Sustainability (Impact on Environment)

  • Avoid negative impact on river, soil and air quality and prohibit heavy industrial usage.
  • Encourage use of mass transit and pedestrian and bicycle traffic and reduce car usage.
  • Promote green standards for new structures and rehabilitation of older buildings.
  • Require measures that maximize environmental benefits including bio-retention and filtration of storm water run off from permeable and non-permeable paving and roof surfaces.
  • Permit raised structures for tree planting without raising the overall grade of the waterfront.
  • Reduce nighttime light pollution by requiring measures such as downward facing and limited intensity lighting at the property lines.

Note 1

Trustee Kehoe expressed preferences for specific uses which would create a unique destination experience, including, for example, boutique hotel and bed and breakfasts, art oriented retail (painters, photographers, jewelry makers), retail with services and instructional classes (yoga, dance, theater, music, art), professional offices (doctor), childcare centers, food and drink establishments (restaurants and specialty food stores) and sports and recreation retailer/renter (camping, running or kayak outfitters).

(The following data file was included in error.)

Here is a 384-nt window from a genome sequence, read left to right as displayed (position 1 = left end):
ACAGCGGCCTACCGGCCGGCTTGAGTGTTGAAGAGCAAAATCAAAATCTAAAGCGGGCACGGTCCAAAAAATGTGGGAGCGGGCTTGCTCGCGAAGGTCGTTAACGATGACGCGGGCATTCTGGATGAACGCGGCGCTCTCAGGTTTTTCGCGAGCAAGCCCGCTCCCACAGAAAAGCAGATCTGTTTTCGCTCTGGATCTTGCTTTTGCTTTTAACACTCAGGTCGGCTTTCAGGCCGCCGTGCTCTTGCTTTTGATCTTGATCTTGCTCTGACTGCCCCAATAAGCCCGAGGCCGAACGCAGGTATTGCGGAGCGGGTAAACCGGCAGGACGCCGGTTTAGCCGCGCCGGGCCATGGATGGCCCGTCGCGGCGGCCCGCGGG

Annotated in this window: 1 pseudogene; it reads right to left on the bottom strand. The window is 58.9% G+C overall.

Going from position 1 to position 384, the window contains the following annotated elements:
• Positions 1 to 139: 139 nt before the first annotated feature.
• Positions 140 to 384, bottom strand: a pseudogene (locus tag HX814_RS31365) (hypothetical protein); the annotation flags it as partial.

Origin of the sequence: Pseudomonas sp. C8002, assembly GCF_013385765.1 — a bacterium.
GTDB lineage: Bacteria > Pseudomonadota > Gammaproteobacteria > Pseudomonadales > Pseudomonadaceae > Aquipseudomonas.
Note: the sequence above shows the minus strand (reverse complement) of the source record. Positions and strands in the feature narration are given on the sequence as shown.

Note 2

Trustee Smith also expressed preferences for specific uses including commercial and service businesses (restaurants). In order to attract business to the waterfront and Main Street, he would permit a suitably sized anchor retail store (i.e. specialty, not large box retailer, in recognition of limited access). Although he expressed flexibility, he argued against residential usage due to lack of historical precedent, limited access and parking and the concern that the privacy requirements of residents might not be compatible with encouraging pedestrian traffic. Trustee Kehoe expressed similar concerns about residential usage and might prefer residential usage by Village Board permit only.

Note 3

Trustee Kehoe made suggestions designed to promote a “walkable zone” with limited car usage. She suggested cars be kept mostly off site, business patrons park offsite and use a shuttle bus and encouraging offsite parking by allowing business tenants to create a “public access privately owned” green space for each space saved.